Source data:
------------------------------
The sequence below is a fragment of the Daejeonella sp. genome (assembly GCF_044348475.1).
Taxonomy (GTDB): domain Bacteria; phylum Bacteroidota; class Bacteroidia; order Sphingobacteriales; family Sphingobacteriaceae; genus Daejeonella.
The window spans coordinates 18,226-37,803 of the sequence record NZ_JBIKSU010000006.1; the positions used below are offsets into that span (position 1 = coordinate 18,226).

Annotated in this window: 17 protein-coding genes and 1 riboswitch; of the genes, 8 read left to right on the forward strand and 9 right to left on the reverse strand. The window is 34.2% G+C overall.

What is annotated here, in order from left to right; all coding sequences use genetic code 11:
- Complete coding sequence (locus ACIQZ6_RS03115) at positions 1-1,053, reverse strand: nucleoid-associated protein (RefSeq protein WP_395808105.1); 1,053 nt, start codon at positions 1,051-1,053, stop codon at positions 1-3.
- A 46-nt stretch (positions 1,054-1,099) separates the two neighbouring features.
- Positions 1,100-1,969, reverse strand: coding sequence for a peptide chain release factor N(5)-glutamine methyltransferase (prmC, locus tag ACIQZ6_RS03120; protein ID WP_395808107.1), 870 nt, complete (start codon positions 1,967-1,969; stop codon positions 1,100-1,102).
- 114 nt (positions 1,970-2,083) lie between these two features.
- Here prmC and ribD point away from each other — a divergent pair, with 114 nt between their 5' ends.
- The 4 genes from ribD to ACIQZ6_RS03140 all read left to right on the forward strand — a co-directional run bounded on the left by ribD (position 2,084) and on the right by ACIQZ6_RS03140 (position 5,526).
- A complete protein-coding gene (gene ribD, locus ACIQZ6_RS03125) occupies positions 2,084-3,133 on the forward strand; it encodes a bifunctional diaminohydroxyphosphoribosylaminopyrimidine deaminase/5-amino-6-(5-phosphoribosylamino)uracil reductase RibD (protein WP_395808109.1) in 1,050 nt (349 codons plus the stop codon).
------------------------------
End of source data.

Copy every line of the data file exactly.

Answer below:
The sequence below is a fragment of the Daejeonella sp. genome (assembly GCF_044348475.1).
Taxonomy (GTDB): domain Bacteria; phylum Bacteroidota; class Bacteroidia; order Sphingobacteriales; family Sphingobacteriaceae; genus Daejeonella.
The window spans coordinates 18,226-37,803 of the sequence record NZ_JBIKSU010000006.1; the positions used below are offsets into that span (position 1 = coordinate 18,226).

Annotated in this window: 17 protein-coding genes and 1 riboswitch; of the genes, 8 read left to right on the forward strand and 9 right to left on the reverse strand. The window is 34.2% G+C overall.

What is annotated here, in order from left to right; all coding sequences use genetic code 11:
- Complete coding sequence (locus ACIQZ6_RS03115) at positions 1-1,053, reverse strand: nucleoid-associated protein (RefSeq protein WP_395808105.1); 1,053 nt, start codon at positions 1,051-1,053, stop codon at positions 1-3.
- A 46-nt stretch (positions 1,054-1,099) separates the two neighbouring features.
- Positions 1,100-1,969, reverse strand: coding sequence for a peptide chain release factor N(5)-glutamine methyltransferase (prmC, locus tag ACIQZ6_RS03120; protein ID WP_395808107.1), 870 nt, complete (start codon positions 1,967-1,969; stop codon positions 1,100-1,102).
- 114 nt (positions 1,970-2,083) lie between these two features.
- Here prmC and ribD point away from each other — a divergent pair, with 114 nt between their 5' ends.
- The 4 genes from ribD to ACIQZ6_RS03140 all read left to right on the forward strand — a co-directional run bounded on the left by ribD (position 2,084) and on the right by ACIQZ6_RS03140 (position 5,526).
- A complete protein-coding gene (gene ribD, locus ACIQZ6_RS03125) occupies positions 2,084-3,133 on the forward strand; it encodes a bifunctional diaminohydroxyphosphoribosylaminopyrimidine deaminase/5-amino-6-(5-phosphoribosylamino)uracil reductase RibD (protein WP_395808109.1) in 1,050 nt (349 codons plus the stop codon).